Data breaches can almost feel like an everyday occurrence at the moment, but the one which affected Capital One this week was massive.
The personal details of about 106 million people across the US and Canada were stolen in a hack.
That data included names addresses, phone numbers, bank account details and social security numbers.
The breach, which has led to an alleged hacker being arrested, is believed to be one of the largest in banking history and plunged the financial services firm into crisis media management mode.
Capital One data breach impacts millions City News Toronto
Capital One information hacked in massive data breach Time
Capital One bank face security concerns after massive data breach caused by ‘amateur’ lone hacker Daily Mail
Capital One data breach affects 106m people Financial Times
Its response, however, has been mixed.
Let’s start with the good.
One of the best parts of its statement, which you can read by clicking here, is the quote from CEO and chairman Richard D Fairbank.
It came high up in the response and displays empathy, contrition and visible leadership. It sounds sincere and shows an understanding of the severity of what has happened and the impact it will have on customers.
He said: “While I am grateful that the perpetrator has been caught, I am deeply sorry for what has happened.
“I sincerely apologize for the understandable worry this incident must be causing those affected and I am committed to making it right.”
On our crisis media management courses, we discuss the importance of organisations using their crisis responses to show what action they are taking to tackle the issues and make things better for their customers.
And there were some examples of that here. The company promised to notify all those who have been affected and will provide them with free credit monitoring and identity protection.
There is also a detailed question and answer section in the statement which may tackle some of the questions from affected customers.
But it is not all good.
One of the parts which stood out for me was just how incredibly wordy the statement is. And it appears to have been written by the legal department rather than anyone in comms.
Take the opening line for example. It says: “Capital One Financial Corporation announced today that on July 1, 2019, it determined there was unauthorized (SIC) access by an outside individual who obtained certain types of personal information relating to people who had applied for its credit card products and to Capital Once credit card customers.”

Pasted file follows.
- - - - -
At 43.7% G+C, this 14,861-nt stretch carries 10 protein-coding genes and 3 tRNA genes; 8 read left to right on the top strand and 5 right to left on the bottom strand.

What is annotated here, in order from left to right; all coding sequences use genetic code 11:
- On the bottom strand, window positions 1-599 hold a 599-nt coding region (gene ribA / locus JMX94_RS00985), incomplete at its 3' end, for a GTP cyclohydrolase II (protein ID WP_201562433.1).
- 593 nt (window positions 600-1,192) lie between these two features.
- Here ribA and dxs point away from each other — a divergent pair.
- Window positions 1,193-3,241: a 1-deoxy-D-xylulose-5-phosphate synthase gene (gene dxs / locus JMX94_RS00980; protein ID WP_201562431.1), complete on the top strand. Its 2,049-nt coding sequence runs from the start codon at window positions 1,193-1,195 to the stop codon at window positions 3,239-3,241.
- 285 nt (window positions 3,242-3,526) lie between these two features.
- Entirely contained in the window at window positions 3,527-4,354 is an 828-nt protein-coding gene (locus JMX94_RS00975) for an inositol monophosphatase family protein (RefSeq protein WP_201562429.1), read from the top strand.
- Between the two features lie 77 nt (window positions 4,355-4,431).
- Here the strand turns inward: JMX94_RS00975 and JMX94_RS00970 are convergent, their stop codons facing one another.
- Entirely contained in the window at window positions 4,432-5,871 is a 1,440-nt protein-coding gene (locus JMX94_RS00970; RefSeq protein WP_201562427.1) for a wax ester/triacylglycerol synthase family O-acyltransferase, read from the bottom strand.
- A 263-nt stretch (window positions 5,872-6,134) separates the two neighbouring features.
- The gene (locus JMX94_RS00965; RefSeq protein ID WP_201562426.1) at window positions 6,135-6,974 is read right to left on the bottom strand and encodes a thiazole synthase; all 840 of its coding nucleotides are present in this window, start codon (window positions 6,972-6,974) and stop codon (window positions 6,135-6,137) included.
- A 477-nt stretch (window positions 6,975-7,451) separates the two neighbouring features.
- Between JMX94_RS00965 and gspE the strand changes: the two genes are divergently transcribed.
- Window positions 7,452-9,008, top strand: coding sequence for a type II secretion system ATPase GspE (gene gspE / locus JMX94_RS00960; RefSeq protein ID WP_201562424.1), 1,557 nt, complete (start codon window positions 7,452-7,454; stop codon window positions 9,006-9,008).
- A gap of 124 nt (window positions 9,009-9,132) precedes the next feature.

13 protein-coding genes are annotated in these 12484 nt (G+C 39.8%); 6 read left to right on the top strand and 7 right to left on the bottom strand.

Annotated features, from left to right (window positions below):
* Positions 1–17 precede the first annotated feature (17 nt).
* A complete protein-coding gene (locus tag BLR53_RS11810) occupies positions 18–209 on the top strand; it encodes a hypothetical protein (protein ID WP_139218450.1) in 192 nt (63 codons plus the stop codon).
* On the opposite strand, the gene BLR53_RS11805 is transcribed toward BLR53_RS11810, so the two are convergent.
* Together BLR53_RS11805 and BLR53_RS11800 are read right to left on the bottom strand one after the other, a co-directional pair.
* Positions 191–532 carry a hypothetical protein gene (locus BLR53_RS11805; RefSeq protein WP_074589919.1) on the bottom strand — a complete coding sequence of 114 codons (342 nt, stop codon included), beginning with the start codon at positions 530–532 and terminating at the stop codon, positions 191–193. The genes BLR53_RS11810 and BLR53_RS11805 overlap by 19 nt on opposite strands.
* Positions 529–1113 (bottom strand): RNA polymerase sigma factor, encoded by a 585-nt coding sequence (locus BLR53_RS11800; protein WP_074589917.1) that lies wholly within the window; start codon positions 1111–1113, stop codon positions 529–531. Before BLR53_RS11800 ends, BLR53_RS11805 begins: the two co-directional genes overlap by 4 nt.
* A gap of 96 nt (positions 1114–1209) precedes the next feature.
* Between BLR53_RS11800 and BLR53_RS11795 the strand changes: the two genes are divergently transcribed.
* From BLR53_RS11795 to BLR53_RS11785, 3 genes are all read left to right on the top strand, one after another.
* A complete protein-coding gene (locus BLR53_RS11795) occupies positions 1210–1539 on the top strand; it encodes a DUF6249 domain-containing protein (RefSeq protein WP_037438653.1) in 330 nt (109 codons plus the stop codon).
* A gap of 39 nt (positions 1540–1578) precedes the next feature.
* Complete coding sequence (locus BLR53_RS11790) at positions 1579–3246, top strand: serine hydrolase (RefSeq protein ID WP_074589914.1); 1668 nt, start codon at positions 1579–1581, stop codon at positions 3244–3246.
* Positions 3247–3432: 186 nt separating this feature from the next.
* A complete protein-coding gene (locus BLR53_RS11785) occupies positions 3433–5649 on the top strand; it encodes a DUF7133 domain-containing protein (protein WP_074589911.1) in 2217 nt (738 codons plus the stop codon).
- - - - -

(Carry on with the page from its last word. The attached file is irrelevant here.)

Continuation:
It went on to talk about fixing “the configuration vulnerability”. Hardly plain English.
And worse was to follow, as some of the statement is also bizarrely contradictory and can easily be seen as an ugly attempt to spin or play down the significance of the incident.
It boldly claims that ‘no bank account number or Social Security numbers were compromised’, before adding a pretty hefty clause which says 140,000 Social Security numbers and 80,000 banks account numbers were in fact compromised. Additionally, one million Canadian Social Insurance Numbers were also compromised in the incident.
Was it hoping that people would only read the ‘no bank account number or Social Security numbers were compromised’ part of that sentence?
That sentence should really read ‘bank account numbers and social security numbers were compromised’ to create the transparency and honesty brands should strive for when managing a crisis.
I’m lost at this spin in wording “no bank accounts compromised” aside from 80 THOUSAND bank account numbers that were compromised. Hire a better PR team @capitalone, especially if you’re going to try lie! 🙄 #databreach #holdaccountable pic.twitter.com/l6RrDPjFE2— James Allnutt 🔸 (@JamesAllnutt94) July 31, 2019
I’m crying laughing at this press release from Capital One 😭😭😭 pic.twitter.com/m50XAnLI1k— Spencer Dukoff (@SpencerDukoff) July 30, 2019
Capital One: “No information was compromised, other than all the information that was compromised” pic.twitter.com/37s2fX0yPR— Phillip Caudell (@phillipcaudell) July 30, 2019
After this breach it may be time for Capital One to replace its ‘what’s in your wallet slogan’ with ‘who’s been in your wallet’
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